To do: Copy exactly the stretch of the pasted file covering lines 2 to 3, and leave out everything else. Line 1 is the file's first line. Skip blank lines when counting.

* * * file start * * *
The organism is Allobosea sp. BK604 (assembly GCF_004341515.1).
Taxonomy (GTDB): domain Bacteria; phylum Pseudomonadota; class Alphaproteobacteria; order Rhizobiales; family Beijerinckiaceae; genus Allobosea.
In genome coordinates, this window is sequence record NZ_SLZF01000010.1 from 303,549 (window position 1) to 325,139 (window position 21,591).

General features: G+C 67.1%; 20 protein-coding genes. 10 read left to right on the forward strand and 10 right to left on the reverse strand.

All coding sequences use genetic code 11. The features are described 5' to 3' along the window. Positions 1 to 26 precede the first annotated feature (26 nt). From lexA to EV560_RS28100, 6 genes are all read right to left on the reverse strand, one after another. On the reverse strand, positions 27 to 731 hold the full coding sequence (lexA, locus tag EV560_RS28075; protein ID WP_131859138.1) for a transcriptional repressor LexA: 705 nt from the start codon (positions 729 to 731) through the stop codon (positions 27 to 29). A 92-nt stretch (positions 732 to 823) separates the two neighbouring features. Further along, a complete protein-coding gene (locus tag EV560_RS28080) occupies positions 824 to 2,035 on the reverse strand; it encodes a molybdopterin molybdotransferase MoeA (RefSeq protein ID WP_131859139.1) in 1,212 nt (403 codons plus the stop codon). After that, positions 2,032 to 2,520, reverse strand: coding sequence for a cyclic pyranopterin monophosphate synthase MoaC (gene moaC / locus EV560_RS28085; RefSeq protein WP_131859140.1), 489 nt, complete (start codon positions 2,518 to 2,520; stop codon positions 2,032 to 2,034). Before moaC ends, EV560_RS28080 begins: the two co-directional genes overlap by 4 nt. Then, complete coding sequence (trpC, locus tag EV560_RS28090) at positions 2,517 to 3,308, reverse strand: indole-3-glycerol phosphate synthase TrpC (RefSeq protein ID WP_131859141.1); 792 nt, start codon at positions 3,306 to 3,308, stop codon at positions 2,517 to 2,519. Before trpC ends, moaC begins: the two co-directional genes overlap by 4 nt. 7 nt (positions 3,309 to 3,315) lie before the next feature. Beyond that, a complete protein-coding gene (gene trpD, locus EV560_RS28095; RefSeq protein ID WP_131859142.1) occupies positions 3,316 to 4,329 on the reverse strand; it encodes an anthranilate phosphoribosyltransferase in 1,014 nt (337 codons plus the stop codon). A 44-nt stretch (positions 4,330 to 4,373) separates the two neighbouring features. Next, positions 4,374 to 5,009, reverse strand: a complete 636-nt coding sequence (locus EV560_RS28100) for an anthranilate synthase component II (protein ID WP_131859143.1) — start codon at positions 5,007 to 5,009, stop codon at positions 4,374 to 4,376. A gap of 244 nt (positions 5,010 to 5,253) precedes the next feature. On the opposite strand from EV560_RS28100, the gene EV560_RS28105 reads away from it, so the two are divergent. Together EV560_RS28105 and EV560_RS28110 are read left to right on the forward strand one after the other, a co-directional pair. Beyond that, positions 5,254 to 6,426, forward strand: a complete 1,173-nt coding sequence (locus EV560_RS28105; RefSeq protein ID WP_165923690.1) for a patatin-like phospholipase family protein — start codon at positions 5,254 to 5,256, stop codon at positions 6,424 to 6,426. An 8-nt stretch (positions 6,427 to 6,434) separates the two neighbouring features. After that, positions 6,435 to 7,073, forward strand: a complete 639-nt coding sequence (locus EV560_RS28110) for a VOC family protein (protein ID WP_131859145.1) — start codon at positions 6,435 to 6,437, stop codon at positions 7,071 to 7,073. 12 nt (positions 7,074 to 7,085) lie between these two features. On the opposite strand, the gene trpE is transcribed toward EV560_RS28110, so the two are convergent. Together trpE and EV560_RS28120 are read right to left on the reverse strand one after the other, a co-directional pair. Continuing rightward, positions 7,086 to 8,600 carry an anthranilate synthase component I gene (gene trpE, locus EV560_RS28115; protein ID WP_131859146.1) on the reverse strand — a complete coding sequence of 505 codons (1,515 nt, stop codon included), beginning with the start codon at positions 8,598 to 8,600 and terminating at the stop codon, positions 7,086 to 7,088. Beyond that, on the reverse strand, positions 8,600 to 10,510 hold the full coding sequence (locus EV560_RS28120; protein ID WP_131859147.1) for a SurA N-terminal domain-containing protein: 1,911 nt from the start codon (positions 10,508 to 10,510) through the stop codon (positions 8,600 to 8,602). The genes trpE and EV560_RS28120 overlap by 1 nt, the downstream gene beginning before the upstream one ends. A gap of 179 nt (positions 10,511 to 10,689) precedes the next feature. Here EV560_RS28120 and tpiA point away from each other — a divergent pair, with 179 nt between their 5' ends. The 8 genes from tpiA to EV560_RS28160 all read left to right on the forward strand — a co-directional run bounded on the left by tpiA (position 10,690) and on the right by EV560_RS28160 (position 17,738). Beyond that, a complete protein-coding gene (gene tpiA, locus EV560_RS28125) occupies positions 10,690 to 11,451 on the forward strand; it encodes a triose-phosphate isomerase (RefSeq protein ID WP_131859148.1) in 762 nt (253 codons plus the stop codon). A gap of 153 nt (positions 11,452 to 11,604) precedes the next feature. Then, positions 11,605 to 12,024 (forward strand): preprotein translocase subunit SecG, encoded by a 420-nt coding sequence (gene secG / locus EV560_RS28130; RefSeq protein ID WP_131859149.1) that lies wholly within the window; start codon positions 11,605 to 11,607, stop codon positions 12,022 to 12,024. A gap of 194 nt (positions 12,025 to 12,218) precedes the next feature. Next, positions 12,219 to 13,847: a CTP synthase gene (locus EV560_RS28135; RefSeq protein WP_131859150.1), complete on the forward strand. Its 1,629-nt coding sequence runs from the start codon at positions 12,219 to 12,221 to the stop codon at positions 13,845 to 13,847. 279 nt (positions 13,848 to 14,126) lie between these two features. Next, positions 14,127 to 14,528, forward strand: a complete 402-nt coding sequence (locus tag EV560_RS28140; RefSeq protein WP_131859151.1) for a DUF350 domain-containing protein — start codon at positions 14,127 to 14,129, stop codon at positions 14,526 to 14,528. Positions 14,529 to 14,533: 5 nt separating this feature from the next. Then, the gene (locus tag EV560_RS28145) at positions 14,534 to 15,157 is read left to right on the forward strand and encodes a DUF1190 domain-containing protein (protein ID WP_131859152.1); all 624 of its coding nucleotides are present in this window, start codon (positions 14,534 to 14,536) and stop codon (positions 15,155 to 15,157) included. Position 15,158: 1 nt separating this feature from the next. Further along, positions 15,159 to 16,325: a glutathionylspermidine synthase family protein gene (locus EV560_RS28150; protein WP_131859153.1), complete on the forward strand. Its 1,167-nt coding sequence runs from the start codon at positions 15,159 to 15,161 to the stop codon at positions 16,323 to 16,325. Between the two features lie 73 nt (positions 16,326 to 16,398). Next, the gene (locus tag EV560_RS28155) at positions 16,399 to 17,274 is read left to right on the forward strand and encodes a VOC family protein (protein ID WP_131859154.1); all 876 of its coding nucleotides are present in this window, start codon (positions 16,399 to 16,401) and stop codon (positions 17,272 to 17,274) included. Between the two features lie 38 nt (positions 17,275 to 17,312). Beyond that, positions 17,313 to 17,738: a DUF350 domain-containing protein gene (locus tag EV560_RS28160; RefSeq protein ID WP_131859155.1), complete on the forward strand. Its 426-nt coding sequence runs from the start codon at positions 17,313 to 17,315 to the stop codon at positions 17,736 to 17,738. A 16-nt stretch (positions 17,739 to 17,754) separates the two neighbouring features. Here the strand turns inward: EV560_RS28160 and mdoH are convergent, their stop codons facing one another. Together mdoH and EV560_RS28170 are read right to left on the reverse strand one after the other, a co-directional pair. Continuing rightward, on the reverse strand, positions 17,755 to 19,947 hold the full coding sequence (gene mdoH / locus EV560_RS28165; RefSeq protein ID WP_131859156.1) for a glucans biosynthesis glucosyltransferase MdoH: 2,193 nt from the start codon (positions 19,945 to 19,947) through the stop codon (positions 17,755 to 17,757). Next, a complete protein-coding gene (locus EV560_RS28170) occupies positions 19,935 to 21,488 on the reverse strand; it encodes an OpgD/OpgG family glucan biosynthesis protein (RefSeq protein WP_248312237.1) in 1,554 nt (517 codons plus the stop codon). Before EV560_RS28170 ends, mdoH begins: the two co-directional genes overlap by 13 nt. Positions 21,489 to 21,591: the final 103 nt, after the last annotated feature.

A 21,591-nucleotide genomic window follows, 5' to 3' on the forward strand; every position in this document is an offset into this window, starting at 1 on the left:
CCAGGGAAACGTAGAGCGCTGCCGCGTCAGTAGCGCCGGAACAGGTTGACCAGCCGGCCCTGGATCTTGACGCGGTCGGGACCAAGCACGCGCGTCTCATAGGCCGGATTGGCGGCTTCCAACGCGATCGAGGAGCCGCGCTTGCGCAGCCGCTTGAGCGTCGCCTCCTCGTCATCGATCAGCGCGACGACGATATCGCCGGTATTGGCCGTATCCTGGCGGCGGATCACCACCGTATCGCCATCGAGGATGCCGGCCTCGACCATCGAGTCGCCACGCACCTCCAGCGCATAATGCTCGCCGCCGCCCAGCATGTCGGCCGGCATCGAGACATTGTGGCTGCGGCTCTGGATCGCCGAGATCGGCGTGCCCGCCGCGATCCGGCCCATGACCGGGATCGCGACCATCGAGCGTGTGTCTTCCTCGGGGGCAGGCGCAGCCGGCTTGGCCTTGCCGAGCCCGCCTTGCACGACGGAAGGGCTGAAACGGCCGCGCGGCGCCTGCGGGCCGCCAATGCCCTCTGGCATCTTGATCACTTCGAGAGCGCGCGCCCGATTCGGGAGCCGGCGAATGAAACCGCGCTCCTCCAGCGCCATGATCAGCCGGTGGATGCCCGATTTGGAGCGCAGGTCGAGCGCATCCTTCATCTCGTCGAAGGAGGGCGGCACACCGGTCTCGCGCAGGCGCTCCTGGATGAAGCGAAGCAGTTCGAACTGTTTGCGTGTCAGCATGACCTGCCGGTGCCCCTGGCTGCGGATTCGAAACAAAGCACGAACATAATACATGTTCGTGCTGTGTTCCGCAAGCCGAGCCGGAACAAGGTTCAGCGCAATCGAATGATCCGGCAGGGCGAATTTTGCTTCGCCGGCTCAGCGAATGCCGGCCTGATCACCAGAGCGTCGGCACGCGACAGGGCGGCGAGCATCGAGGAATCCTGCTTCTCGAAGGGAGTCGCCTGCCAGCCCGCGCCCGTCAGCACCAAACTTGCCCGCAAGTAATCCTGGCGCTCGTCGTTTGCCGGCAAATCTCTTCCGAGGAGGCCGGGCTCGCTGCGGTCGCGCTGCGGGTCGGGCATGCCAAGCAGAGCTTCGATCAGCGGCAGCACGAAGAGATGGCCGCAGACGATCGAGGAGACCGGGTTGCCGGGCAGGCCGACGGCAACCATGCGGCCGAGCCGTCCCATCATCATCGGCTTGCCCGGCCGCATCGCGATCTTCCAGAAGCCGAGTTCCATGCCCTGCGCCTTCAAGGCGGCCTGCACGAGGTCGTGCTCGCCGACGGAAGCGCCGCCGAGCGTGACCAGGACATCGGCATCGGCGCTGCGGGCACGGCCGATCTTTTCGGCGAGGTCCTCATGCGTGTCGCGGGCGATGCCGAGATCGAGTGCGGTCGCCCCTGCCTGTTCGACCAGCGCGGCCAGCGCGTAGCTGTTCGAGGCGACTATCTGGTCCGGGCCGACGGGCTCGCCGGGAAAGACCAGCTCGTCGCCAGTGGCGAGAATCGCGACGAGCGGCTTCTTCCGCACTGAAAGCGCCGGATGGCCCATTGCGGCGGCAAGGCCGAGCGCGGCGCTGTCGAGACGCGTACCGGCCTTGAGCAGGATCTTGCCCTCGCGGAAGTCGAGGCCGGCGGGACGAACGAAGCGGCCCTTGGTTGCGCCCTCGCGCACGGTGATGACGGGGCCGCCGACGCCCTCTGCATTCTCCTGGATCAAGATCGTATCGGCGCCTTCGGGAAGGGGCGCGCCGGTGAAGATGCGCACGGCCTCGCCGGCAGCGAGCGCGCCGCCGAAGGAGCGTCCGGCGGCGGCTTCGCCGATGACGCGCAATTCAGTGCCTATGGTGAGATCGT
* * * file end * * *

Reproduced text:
Taxonomy (GTDB): domain Bacteria; phylum Pseudomonadota; class Alphaproteobacteria; order Rhizobiales; family Beijerinckiaceae; genus Allobosea.
In genome coordinates, this window is sequence record NZ_SLZF01000010.1 from 303,549 (window position 1) to 325,139 (window position 21,591).